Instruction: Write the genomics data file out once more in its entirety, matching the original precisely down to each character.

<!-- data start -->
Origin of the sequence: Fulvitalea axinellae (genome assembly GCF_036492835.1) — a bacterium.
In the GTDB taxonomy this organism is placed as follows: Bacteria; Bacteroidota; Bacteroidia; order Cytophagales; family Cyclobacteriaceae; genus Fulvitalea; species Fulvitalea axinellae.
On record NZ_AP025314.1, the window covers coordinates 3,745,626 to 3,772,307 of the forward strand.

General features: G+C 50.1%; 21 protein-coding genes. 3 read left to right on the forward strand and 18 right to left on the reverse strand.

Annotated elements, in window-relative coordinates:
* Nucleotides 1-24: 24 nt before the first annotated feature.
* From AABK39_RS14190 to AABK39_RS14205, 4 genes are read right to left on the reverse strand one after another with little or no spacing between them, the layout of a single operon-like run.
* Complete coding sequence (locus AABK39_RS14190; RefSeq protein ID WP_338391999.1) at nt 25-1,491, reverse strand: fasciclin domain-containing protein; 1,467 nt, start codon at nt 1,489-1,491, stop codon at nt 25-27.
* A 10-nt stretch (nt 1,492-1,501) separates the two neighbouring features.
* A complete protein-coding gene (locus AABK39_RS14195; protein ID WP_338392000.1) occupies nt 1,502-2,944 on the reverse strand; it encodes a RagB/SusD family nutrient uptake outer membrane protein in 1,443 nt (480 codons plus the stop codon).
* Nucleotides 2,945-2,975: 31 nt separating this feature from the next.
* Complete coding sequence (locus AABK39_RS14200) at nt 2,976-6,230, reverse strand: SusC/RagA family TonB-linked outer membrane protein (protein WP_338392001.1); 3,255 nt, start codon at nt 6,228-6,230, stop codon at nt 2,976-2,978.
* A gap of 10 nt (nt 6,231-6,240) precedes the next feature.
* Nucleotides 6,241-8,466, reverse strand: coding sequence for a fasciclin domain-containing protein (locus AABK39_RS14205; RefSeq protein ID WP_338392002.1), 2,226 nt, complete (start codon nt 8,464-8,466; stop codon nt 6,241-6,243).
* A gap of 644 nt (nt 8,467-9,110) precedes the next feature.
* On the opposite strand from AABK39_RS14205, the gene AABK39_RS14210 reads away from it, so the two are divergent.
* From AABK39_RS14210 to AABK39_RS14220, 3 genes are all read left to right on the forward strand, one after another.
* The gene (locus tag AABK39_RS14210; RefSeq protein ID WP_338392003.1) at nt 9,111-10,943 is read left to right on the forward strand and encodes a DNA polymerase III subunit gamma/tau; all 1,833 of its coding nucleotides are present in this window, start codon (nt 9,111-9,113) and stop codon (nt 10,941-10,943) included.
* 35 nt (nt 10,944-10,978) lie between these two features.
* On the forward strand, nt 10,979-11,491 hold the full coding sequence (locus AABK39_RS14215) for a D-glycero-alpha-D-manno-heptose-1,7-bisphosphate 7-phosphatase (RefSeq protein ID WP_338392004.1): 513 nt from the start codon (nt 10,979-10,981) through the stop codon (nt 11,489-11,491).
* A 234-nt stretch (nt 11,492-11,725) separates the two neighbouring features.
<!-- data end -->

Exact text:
Origin of the sequence: Fulvitalea axinellae (genome assembly GCF_036492835.1) — a bacterium.
In the GTDB taxonomy this organism is placed as follows: Bacteria; Bacteroidota; Bacteroidia; order Cytophagales; family Cyclobacteriaceae; genus Fulvitalea; species Fulvitalea axinellae.
On record NZ_AP025314.1, the window covers coordinates 3,745,626 to 3,772,307 of the forward strand.

General features: G+C 50.1%; 21 protein-coding genes. 3 read left to right on the forward strand and 18 right to left on the reverse strand.

Annotated elements, in window-relative coordinates:
* Nucleotides 1-24: 24 nt before the first annotated feature.
* From AABK39_RS14190 to AABK39_RS14205, 4 genes are read right to left on the reverse strand one after another with little or no spacing between them, the layout of a single operon-like run.
* Complete coding sequence (locus AABK39_RS14190; RefSeq protein ID WP_338391999.1) at nt 25-1,491, reverse strand: fasciclin domain-containing protein; 1,467 nt, start codon at nt 1,489-1,491, stop codon at nt 25-27.
* A 10-nt stretch (nt 1,492-1,501) separates the two neighbouring features.
* A complete protein-coding gene (locus AABK39_RS14195; protein ID WP_338392000.1) occupies nt 1,502-2,944 on the reverse strand; it encodes a RagB/SusD family nutrient uptake outer membrane protein in 1,443 nt (480 codons plus the stop codon).
* Nucleotides 2,945-2,975: 31 nt separating this feature from the next.
* Complete coding sequence (locus AABK39_RS14200) at nt 2,976-6,230, reverse strand: SusC/RagA family TonB-linked outer membrane protein (protein WP_338392001.1); 3,255 nt, start codon at nt 6,228-6,230, stop codon at nt 2,976-2,978.
* A gap of 10 nt (nt 6,231-6,240) precedes the next feature.
* Nucleotides 6,241-8,466, reverse strand: coding sequence for a fasciclin domain-containing protein (locus AABK39_RS14205; RefSeq protein ID WP_338392002.1), 2,226 nt, complete (start codon nt 8,464-8,466; stop codon nt 6,241-6,243).
* A gap of 644 nt (nt 8,467-9,110) precedes the next feature.
* On the opposite strand from AABK39_RS14205, the gene AABK39_RS14210 reads away from it, so the two are divergent.
* From AABK39_RS14210 to AABK39_RS14220, 3 genes are all read left to right on the forward strand, one after another.
* The gene (locus tag AABK39_RS14210; RefSeq protein ID WP_338392003.1) at nt 9,111-10,943 is read left to right on the forward strand and encodes a DNA polymerase III subunit gamma/tau; all 1,833 of its coding nucleotides are present in this window, start codon (nt 9,111-9,113) and stop codon (nt 10,941-10,943) included.
* 35 nt (nt 10,944-10,978) lie between these two features.
* On the forward strand, nt 10,979-11,491 hold the full coding sequence (locus AABK39_RS14215) for a D-glycero-alpha-D-manno-heptose-1,7-bisphosphate 7-phosphatase (RefSeq protein ID WP_338392004.1): 513 nt from the start codon (nt 10,979-10,981) through the stop codon (nt 11,489-11,491).
* A 234-nt stretch (nt 11,492-11,725) separates the two neighbouring features.